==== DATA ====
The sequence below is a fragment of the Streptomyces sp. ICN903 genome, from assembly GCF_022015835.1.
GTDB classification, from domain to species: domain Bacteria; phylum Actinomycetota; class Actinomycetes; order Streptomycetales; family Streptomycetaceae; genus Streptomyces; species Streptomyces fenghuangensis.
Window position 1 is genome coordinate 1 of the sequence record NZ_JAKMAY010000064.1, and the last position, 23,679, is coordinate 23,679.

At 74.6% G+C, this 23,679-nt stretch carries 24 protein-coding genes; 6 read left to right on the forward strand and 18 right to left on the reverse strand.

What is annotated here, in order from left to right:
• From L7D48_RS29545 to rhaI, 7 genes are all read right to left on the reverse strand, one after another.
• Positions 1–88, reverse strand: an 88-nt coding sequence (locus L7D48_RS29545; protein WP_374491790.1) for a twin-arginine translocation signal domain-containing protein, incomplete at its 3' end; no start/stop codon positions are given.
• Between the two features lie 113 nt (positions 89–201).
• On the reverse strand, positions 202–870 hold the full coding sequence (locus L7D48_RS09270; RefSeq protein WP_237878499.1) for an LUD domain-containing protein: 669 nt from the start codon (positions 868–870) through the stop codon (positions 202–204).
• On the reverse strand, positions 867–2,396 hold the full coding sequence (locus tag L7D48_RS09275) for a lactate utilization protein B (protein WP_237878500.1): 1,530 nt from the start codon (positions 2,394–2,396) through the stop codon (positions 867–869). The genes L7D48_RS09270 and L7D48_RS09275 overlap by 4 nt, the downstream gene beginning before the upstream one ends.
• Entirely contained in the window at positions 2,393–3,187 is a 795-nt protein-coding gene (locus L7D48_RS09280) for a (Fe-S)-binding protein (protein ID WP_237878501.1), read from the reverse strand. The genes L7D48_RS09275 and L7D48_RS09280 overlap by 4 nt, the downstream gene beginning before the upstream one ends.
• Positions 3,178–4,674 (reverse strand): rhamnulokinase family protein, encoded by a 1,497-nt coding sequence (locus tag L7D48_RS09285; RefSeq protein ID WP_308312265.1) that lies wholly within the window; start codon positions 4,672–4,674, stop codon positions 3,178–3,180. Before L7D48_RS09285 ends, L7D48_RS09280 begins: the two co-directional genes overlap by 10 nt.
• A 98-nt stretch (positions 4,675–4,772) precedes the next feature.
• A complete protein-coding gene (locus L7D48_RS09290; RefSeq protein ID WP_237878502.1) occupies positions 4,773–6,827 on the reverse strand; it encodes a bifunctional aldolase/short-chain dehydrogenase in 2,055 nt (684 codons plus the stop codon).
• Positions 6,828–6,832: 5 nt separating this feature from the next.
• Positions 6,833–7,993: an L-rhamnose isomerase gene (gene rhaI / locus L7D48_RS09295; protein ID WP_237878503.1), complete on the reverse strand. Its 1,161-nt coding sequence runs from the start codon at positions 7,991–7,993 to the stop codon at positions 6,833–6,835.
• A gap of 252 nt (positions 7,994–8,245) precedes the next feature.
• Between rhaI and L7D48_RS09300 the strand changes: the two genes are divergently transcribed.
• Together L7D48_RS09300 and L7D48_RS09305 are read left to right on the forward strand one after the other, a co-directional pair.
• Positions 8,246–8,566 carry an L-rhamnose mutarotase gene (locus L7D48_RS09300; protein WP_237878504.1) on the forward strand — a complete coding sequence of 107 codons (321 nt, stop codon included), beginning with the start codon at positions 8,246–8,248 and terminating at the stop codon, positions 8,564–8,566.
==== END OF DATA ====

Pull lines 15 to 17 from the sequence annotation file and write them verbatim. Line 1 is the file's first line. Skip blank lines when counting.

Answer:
• Positions 6,828–6,832: 5 nt separating this feature from the next.
• Positions 6,833–7,993: an L-rhamnose isomerase gene (gene rhaI / locus L7D48_RS09295; protein ID WP_237878503.1), complete on the reverse strand. Its 1,161-nt coding sequence runs from the start codon at positions 7,991–7,993 to the stop codon at positions 6,833–6,835.
• A gap of 252 nt (positions 7,994–8,245) precedes the next feature.